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‘Dispute Resolution Magazine’ publishes Wissler article

December 02, 2011

An article, “Party Participation and Voice in Mediation,” by Roselle Wissler, Research Director of the College of Law’s Lodestar Dispute Resolution Program, was published in the Fall 2011 edition of Dispute Resolution Magazine.

The article summarizes some of the findings reported in Wissler’s article, “Representation in Mediation: What We Know from Empirical Research,” previously published in the Fordham Urban Law Journal.  Using data from exit surveys of parties who attended court-connected mediation in either general civil cases or domestic relations cases, Wissler examined the relationships among lawyers’ presence in mediation, party participation, and “voice,” or parties’ sense that they had an opportunity to express their views.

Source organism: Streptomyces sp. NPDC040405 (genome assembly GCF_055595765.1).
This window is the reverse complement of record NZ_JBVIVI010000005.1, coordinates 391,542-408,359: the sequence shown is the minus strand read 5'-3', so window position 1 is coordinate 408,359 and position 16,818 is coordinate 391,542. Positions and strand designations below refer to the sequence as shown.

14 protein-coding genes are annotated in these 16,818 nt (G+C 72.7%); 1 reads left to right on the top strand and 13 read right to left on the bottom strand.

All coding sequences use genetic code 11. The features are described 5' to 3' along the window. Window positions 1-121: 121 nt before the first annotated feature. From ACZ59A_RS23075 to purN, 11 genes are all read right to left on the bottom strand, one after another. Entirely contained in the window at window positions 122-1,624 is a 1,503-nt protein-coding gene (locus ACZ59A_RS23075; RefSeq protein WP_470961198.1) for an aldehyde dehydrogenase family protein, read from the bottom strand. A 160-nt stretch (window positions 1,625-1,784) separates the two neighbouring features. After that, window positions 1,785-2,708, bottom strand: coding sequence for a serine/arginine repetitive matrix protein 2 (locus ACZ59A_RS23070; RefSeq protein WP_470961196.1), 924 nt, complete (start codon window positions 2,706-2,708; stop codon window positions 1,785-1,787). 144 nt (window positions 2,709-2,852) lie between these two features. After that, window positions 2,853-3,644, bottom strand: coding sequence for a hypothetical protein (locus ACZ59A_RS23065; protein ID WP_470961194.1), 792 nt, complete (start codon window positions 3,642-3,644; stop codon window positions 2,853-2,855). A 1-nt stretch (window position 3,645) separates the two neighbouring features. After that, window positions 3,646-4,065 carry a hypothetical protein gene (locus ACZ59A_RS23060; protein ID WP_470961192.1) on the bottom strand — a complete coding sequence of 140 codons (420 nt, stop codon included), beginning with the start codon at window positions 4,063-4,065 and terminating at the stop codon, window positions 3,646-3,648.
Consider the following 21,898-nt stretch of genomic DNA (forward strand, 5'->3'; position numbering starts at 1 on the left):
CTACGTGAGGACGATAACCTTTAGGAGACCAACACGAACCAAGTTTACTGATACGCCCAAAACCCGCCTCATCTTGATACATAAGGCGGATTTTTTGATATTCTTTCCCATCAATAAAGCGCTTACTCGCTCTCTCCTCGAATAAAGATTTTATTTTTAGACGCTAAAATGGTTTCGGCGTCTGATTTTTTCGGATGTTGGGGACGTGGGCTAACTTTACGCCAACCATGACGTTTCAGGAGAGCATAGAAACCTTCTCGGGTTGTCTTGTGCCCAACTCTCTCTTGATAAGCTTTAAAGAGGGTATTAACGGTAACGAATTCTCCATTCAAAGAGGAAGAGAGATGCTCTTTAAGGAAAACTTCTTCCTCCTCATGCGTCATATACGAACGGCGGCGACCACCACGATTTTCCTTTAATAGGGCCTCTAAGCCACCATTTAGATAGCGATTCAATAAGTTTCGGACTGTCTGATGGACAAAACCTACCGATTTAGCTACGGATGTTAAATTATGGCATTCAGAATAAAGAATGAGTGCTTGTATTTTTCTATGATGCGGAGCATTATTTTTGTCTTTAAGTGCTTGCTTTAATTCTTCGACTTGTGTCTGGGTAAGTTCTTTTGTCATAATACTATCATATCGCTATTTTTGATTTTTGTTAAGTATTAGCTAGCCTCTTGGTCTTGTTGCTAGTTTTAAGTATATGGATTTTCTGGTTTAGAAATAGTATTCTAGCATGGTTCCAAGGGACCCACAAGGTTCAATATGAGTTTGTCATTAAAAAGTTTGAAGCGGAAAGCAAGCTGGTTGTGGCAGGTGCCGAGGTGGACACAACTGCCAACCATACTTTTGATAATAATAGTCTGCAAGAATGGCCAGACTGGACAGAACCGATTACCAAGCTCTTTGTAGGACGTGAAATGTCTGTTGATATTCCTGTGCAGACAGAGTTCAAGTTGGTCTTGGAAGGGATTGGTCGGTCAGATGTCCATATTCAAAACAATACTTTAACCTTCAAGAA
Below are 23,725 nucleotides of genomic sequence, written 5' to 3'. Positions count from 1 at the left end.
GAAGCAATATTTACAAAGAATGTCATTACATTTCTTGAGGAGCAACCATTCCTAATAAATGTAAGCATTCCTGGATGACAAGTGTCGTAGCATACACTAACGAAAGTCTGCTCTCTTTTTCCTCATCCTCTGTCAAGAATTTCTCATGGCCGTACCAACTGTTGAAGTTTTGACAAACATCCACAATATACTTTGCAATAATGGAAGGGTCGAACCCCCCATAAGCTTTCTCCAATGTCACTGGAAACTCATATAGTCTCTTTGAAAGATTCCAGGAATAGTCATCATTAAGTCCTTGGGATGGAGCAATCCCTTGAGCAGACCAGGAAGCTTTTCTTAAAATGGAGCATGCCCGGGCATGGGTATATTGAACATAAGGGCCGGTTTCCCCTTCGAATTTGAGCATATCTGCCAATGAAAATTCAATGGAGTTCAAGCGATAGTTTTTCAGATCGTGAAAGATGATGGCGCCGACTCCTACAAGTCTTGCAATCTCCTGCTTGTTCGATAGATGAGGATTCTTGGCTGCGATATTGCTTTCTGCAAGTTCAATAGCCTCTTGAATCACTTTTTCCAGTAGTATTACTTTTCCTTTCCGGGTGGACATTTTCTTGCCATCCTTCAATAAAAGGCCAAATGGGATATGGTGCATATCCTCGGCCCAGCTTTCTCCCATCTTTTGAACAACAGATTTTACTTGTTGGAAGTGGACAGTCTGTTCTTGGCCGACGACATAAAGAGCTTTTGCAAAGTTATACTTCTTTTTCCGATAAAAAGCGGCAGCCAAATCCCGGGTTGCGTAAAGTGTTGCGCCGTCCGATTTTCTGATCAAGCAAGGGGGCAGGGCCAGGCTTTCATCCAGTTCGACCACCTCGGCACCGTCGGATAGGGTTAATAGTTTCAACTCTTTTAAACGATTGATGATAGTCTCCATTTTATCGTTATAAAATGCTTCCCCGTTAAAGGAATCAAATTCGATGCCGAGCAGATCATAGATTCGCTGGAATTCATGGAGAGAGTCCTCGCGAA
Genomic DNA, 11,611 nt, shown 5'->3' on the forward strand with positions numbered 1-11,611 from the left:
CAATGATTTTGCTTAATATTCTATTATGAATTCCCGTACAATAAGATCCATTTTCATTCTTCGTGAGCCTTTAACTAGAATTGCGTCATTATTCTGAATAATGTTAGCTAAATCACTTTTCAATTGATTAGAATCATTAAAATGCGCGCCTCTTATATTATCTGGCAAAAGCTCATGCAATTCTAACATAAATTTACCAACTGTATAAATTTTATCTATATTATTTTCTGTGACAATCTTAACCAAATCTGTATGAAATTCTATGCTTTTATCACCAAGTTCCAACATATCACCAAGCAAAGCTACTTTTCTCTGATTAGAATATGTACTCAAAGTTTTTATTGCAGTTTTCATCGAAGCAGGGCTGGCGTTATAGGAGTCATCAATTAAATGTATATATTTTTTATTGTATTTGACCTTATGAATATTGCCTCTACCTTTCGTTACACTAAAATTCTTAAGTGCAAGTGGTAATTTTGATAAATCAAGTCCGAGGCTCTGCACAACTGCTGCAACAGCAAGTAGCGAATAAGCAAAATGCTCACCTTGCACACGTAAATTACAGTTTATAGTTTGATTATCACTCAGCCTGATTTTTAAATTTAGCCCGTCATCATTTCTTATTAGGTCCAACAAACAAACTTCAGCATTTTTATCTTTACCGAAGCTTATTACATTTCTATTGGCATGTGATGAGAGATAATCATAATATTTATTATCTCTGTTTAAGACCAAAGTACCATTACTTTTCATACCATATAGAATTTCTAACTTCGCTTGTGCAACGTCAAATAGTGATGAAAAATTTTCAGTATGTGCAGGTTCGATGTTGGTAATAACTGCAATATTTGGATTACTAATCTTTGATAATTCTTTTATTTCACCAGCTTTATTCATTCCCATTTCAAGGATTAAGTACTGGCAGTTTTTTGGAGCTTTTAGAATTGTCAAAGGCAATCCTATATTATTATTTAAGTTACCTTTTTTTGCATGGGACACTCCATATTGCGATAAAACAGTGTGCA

Lawyers’ presence in mediation seemed to have a larger effect on party participation than on parties’ sense of voice.  Not surprisingly, parties’ level of participation during mediation was related to whether they felt they had voice. But some parties who did little or no talking, or whose lawyers talked a lot, still felt they had voice, Wissler discovered. These findings suggest that some parties might feel they have voice through their lawyers, perhaps depending on how well their lawyers understand and communicate their interests and views.

Importantly, voice had stronger and more consistently favorable relationships with parties’ assessments of mediation and the mediator than did how much the parties or their lawyers talked.  Thus, according to Wissler’s research, lawyers and mediators need not only to facilitate parties’ participation but also to ensure that parties feel their views are expressed in order to enhance parties' experience in mediation. 

To read the article, click here.

Wissler, a Faculty Fellow in the Center for Law, Science & Innovation, conducts empirical research on mediation, arbitration, and other alternative dispute resolution (ADR) processes. Her research and writing address various policy issues relating to ADR and examine the factors that contribute to the use and effectiveness of ADR processes. Wissler’s other research interests include alternate compensation systems and decision making concerning liability and damages in civil cases.